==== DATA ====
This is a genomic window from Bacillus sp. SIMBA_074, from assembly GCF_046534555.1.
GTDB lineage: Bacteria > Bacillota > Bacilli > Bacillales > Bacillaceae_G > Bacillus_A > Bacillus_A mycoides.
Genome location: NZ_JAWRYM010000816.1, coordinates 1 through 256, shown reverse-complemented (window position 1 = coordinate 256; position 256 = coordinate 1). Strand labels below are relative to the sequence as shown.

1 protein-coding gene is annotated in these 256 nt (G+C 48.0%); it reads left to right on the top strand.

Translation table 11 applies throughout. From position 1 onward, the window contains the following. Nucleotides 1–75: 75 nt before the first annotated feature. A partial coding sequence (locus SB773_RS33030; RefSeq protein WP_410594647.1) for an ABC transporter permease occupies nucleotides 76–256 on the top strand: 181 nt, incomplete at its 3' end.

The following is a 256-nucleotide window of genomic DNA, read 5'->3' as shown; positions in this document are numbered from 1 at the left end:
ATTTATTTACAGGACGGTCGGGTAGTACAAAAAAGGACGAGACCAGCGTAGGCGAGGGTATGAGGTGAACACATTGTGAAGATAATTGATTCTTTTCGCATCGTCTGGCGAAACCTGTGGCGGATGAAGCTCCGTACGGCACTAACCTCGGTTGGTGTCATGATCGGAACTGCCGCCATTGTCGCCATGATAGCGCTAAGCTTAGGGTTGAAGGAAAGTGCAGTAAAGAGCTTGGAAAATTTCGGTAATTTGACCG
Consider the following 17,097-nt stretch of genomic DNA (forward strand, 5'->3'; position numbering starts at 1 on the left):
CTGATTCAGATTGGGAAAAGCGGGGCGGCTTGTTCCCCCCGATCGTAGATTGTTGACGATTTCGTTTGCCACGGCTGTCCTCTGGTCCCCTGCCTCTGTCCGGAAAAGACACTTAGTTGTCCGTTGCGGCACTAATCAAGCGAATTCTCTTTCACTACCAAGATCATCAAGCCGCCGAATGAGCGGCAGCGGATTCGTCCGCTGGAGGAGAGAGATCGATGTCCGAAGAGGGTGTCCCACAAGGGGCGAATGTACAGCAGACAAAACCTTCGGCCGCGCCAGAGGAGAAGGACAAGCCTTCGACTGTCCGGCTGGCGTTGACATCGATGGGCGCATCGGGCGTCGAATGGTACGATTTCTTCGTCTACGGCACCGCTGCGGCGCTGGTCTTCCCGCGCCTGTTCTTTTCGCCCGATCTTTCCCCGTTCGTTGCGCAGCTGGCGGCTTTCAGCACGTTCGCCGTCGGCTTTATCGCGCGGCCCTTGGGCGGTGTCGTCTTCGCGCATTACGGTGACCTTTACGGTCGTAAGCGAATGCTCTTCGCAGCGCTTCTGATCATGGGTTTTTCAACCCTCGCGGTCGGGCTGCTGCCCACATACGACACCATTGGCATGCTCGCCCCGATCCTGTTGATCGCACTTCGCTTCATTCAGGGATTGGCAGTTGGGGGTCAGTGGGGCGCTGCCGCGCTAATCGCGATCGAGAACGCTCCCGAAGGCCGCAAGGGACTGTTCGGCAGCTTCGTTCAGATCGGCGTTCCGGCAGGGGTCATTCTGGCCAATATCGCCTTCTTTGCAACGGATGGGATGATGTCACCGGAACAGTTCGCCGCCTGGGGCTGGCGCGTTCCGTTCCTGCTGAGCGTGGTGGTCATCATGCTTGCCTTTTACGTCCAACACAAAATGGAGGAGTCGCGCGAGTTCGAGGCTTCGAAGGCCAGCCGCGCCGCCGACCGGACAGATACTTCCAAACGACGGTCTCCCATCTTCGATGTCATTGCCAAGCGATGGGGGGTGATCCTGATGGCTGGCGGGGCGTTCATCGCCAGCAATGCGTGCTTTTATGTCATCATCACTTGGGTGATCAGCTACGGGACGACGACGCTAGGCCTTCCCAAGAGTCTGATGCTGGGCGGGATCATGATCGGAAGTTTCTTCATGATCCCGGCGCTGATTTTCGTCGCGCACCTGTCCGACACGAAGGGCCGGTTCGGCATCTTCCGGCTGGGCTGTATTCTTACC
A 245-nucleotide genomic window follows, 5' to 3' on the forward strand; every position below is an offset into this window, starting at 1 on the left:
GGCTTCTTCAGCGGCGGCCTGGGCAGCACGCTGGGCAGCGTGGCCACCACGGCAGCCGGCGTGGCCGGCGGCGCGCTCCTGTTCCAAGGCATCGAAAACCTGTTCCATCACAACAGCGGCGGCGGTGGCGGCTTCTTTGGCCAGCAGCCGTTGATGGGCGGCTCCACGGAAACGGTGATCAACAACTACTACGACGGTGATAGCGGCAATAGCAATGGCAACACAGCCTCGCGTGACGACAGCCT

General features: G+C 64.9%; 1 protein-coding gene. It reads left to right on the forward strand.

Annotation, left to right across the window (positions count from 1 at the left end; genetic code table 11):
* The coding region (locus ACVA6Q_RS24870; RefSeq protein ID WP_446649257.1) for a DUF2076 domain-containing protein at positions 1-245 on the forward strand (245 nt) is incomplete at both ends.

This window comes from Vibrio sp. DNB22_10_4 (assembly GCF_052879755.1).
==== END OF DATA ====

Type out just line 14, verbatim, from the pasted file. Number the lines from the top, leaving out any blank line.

* The coding region (locus ACVA6Q_RS24870; RefSeq protein ID WP_446649257.1) for a DUF2076 domain-containing protein at positions 1-245 on the forward strand (245 nt) is incomplete at both ends.